Suffolk sheep evolved from the mating of Norfolk Horn ewes with Southdown rams in the Bury St Edmunds area. They were known as Southdown Norfolks, or "Black faces."
The Norfolk Horned sheep, now rare, were a wild and hardy breed. They were black-faced, light, fleeced sheep. Both sexes were horned. The upland regions of Suffolk, Norfolk and Cambridge on the southeastern coast of England are very rugged and forage is sparse. It was this dry, cold and windy area in which the Norfolk breed adapted itself to traveling great distances for food, thereby developing a superbly muscular body.
Suffolks developed around the rotational system of farming in East Anglia, grazing on grass or clover in the summer. After weaning the ewes could be put on salt marshes or stubbles. Swedes, turnips or mangels were grazed in the winter in a very labour intensive system with a fresh area fenced off each day. Lambing was in February or March, outdoors in the fields with a hurdle shelter or in open yards surrounded by hurdles and straw.
The breed expanded rapidly, with the first flock in Ireland established in 1891, in 1895 in Scotland and 1901 in Wales. From the earliest days sheep were exported around the world, to Austria, France, Germany, Switzerland, Russia, North and South America and the colonies (that's us in New Zealand!). Suffolks are now the most dominant sheep meat breed throughout the world. Suffolk cross lambs are ideally suited to today's trade requirements. They have an excellent lean meat ratio, large eye muscle, well-muscled legs, and succulent, well-textured meat.
The Wessex Saddleback is a striking looking black pig with a white belt, which includes the front legs, around the body. (Historically, the Wessex developed alongside the Essex Saddleback, which differed only in having white hind feet and tail tip.) The ears are lopped forward.
The Wessex is both prolific and hardy, and does well as an outdoor pig – being bred originally as as a baconer (specialist bacon producer).
A Wessex Saddleback breed society was formed in Britain in 1918, but the breed (or a very similar one) may have been imported into New Zealand prior to this date. Sometime before 1905 a Mr Hardcastle described black pigs with a white stripe over the shoulder as being plentiful among the wild pigs of Canterbury (NZ), and a Mr Forster of Oxford (NZ) is recorded as having imported white-shouldered pigs from England around the end of the nineteenth century.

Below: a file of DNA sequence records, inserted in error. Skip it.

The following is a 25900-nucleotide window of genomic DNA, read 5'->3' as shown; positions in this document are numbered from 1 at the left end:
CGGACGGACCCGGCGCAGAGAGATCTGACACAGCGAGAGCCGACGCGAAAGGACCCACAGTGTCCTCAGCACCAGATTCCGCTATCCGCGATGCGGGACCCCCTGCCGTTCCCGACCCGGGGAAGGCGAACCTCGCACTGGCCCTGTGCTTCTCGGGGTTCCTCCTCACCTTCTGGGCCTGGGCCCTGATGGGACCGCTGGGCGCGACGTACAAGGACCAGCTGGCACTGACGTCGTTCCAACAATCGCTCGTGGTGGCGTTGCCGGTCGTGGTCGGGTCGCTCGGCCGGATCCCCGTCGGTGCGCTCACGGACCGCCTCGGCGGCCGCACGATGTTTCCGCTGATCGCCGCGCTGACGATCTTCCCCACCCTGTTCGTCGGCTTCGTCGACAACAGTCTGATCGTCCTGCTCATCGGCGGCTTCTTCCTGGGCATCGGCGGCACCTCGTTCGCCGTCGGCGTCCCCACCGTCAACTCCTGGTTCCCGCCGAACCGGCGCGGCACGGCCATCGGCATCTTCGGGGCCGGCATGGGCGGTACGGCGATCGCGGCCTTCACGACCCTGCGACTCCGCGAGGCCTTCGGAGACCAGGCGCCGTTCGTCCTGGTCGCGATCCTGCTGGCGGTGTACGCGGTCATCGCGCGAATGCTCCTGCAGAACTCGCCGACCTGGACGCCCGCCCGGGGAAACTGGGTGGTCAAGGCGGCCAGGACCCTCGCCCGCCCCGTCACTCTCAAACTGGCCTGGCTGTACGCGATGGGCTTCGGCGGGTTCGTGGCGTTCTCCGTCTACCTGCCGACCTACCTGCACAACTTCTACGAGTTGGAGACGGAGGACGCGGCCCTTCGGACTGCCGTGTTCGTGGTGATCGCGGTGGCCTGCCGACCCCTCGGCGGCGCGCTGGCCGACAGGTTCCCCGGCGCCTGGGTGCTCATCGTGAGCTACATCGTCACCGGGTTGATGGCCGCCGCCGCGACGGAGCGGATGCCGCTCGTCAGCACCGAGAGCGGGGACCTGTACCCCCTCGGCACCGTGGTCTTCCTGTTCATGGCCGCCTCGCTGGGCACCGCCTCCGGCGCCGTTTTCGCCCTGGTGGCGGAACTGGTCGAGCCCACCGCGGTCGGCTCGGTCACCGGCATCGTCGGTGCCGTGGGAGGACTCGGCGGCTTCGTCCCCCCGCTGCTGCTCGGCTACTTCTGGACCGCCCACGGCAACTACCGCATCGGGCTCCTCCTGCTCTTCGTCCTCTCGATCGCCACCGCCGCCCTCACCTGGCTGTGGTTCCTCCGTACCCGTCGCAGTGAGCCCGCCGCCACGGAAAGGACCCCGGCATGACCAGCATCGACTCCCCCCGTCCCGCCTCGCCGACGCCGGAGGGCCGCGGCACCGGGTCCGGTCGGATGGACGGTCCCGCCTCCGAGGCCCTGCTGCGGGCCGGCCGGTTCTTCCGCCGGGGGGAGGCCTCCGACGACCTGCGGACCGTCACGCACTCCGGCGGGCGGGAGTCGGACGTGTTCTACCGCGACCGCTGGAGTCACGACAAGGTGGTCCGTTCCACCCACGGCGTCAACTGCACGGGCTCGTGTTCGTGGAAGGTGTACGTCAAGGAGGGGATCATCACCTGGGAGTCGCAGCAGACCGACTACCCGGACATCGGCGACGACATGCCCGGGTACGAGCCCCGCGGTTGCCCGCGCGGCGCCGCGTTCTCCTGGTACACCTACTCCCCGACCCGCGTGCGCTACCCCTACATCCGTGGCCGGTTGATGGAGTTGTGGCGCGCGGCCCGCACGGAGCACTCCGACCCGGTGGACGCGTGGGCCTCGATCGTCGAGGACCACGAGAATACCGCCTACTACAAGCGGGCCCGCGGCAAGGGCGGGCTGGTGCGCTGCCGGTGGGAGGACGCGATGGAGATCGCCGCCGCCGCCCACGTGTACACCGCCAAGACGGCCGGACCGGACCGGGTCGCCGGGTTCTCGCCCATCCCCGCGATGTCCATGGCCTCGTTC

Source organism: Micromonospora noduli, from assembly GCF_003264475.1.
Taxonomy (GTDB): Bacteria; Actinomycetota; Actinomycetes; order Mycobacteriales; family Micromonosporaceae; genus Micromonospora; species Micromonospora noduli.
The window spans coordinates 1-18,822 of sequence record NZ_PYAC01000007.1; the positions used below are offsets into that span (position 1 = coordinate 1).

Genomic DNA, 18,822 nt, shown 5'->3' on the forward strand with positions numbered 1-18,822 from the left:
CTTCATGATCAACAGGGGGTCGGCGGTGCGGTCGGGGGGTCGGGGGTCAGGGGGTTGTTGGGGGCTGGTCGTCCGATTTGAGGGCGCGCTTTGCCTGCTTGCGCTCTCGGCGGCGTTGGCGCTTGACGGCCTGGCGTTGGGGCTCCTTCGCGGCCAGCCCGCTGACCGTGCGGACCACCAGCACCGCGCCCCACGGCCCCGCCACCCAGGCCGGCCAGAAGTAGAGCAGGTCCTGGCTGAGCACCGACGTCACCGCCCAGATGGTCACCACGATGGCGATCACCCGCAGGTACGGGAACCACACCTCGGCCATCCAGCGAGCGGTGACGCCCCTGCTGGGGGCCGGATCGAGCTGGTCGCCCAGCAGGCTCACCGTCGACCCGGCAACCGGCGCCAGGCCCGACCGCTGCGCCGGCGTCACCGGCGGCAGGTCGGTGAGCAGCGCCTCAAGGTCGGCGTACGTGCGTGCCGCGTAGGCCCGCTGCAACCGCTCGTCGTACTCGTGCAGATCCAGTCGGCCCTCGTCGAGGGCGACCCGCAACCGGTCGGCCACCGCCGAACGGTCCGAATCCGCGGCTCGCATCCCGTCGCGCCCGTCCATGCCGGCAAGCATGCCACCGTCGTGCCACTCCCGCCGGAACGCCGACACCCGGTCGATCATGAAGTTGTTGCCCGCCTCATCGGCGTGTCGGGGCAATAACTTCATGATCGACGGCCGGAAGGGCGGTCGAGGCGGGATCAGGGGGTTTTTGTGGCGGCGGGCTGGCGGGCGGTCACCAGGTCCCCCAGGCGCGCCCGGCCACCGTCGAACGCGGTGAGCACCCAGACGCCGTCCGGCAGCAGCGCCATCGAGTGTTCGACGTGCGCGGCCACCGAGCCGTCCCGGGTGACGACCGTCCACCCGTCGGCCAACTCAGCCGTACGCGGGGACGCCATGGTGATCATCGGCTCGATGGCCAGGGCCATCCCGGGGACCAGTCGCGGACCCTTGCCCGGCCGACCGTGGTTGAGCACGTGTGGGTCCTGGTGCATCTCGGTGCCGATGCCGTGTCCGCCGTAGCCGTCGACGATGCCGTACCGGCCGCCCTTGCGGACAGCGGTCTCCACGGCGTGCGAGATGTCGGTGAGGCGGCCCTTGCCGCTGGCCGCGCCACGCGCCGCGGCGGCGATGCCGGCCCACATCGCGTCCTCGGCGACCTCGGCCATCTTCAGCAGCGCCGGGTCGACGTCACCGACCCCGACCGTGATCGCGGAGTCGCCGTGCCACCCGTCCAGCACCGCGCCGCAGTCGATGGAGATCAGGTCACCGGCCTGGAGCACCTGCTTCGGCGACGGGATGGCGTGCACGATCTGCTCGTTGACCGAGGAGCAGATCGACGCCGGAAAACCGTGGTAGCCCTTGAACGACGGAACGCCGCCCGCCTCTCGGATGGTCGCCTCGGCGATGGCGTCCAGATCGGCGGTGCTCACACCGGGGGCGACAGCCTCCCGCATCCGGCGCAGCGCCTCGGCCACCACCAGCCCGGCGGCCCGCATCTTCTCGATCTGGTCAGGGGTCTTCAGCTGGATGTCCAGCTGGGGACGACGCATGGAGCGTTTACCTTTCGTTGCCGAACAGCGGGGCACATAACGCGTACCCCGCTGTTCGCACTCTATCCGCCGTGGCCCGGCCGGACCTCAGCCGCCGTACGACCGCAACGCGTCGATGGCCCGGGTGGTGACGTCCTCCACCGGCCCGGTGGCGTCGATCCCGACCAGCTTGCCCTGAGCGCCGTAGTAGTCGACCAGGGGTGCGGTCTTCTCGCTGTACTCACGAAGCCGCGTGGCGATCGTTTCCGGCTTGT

Over the coure of the 20th century pig farming became more and more intensive. The more extensive systems to which the Wessex is suited declined, and the breed declined with them. Today it is now considered a rare breed. Meanwhile, the similarly coloured, but otherwise rather different Essex had followed a similar course, and in 1967 the two breeds were merged in an effort to prevent both from becoming extinct. This hybrid breed was called the British Saddleback. ("Wessex Saddleback" is often used when people are actually referring to loosely in Britain for the British Saddleback). A few herds of Essex Pigs survived in a relatively pure form in Britain, and efforts are being made to revive them as a separate breed, but the Wessex is currently considered extinct in Britain. However, before amalgamation some Wessex Saddlebacks had been exported to other parts of the world, and the breed survives in small numbers in Australia and New Zealand. In Australia in 2008 there are less than 100 registered breeding sows, and they are considered critically endangered by the Rare Breeds Trust. In 2006 embryos and semen from Wessex Saddleback pigs were imported into Britain to re-establish the breed.
Below is the trailer for the film version of Cold Comfort Farm. If you enjoy typically British humour, you will enjoy the film...